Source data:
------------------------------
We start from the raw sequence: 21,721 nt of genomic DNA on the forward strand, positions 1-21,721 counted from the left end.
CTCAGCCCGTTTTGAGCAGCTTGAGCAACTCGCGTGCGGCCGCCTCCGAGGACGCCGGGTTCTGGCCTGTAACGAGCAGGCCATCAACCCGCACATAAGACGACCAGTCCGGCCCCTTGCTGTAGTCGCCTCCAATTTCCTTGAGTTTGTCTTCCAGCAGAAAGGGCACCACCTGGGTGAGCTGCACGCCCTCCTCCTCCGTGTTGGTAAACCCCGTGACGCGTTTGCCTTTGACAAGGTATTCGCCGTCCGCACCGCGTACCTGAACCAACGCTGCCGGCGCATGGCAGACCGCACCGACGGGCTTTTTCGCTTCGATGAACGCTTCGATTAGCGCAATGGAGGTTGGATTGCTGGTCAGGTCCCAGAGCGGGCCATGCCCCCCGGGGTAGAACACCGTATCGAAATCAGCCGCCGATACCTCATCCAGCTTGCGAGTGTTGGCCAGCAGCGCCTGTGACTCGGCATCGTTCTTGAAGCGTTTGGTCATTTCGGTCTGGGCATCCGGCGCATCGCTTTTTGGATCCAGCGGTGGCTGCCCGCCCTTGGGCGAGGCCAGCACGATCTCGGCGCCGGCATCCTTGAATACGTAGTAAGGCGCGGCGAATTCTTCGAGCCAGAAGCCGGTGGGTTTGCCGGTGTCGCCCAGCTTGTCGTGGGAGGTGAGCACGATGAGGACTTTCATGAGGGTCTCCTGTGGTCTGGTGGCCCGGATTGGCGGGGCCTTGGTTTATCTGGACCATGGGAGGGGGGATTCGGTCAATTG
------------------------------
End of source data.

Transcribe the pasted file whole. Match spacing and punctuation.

We start from the raw sequence: 21,721 nt of genomic DNA on the forward strand, positions 1-21,721 counted from the left end.
CTCAGCCCGTTTTGAGCAGCTTGAGCAACTCGCGTGCGGCCGCCTCCGAGGACGCCGGGTTCTGGCCTGTAACGAGCAGGCCATCAACCCGCACATAAGACGACCAGTCCGGCCCCTTGCTGTAGTCGCCTCCAATTTCCTTGAGTTTGTCTTCCAGCAGAAAGGGCACCACCTGGGTGAGCTGCACGCCCTCCTCCTCCGTGTTGGTAAACCCCGTGACGCGTTTGCCTTTGACAAGGTATTCGCCGTCCGCACCGCGTACCTGAACCAACGCTGCCGGCGCATGGCAGACCGCACCGACGGGCTTTTTCGCTTCGATGAACGCTTCGATTAGCGCAATGGAGGTTGGATTGCTGGTCAGGTCCCAGAGCGGGCCATGCCCCCCGGGGTAGAACACCGTATCGAAATCAGCCGCCGATACCTCATCCAGCTTGCGAGTGTTGGCCAGCAGCGCCTGTGACTCGGCATCGTTCTTGAAGCGTTTGGTCATTTCGGTCTGGGCATCCGGCGCATCGCTTTTTGGATCCAGCGGTGGCTGCCCGCCCTTGGGCGAGGCCAGCACGATCTCGGCGCCGGCATCCTTGAATACGTAGTAAGGCGCGGCGAATTCTTCGAGCCAGAAGCCGGTGGGTTTGCCGGTGTCGCCCAGCTTGTCGTGGGAGGTGAGCACGATGAGGACTTTCATGAGGGTCTCCTGTGGTCTGGTGGCCCGGATTGGCGGGGCCTTGGTTTATCTGGACCATGGGAGGGGGGATTCGGTCAATTG